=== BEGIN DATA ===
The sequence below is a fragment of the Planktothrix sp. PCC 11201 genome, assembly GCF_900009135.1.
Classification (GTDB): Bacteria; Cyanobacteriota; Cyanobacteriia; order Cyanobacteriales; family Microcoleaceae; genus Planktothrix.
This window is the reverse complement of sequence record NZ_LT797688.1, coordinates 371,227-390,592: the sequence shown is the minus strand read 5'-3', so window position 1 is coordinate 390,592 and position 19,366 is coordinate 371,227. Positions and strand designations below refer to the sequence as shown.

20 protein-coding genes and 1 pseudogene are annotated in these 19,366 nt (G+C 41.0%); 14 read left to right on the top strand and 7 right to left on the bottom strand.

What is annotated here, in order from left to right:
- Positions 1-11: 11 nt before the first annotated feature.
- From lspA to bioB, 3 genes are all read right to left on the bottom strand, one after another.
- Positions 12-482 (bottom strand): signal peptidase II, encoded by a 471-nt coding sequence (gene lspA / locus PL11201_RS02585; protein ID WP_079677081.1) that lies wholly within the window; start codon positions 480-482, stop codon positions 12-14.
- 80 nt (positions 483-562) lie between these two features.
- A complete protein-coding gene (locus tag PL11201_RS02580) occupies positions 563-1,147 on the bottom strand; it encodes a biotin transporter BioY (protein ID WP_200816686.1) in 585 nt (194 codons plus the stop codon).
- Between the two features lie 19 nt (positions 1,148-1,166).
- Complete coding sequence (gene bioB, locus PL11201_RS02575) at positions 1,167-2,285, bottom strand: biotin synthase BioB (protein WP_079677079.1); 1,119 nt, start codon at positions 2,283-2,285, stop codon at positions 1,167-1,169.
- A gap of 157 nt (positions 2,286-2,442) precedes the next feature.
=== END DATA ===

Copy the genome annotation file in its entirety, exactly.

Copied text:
The sequence below is a fragment of the Planktothrix sp. PCC 11201 genome, assembly GCF_900009135.1.
Classification (GTDB): Bacteria; Cyanobacteriota; Cyanobacteriia; order Cyanobacteriales; family Microcoleaceae; genus Planktothrix.
This window is the reverse complement of sequence record NZ_LT797688.1, coordinates 371,227-390,592: the sequence shown is the minus strand read 5'-3', so window position 1 is coordinate 390,592 and position 19,366 is coordinate 371,227. Positions and strand designations below refer to the sequence as shown.

20 protein-coding genes and 1 pseudogene are annotated in these 19,366 nt (G+C 41.0%); 14 read left to right on the top strand and 7 right to left on the bottom strand.

What is annotated here, in order from left to right:
- Positions 1-11: 11 nt before the first annotated feature.
- From lspA to bioB, 3 genes are all read right to left on the bottom strand, one after another.
- Positions 12-482 (bottom strand): signal peptidase II, encoded by a 471-nt coding sequence (gene lspA / locus PL11201_RS02585; protein ID WP_079677081.1) that lies wholly within the window; start codon positions 480-482, stop codon positions 12-14.
- 80 nt (positions 483-562) lie between these two features.
- A complete protein-coding gene (locus tag PL11201_RS02580) occupies positions 563-1,147 on the bottom strand; it encodes a biotin transporter BioY (protein ID WP_200816686.1) in 585 nt (194 codons plus the stop codon).
- Between the two features lie 19 nt (positions 1,148-1,166).
- Complete coding sequence (gene bioB, locus PL11201_RS02575) at positions 1,167-2,285, bottom strand: biotin synthase BioB (protein WP_079677079.1); 1,119 nt, start codon at positions 2,283-2,285, stop codon at positions 1,167-1,169.
- A gap of 157 nt (positions 2,286-2,442) precedes the next feature.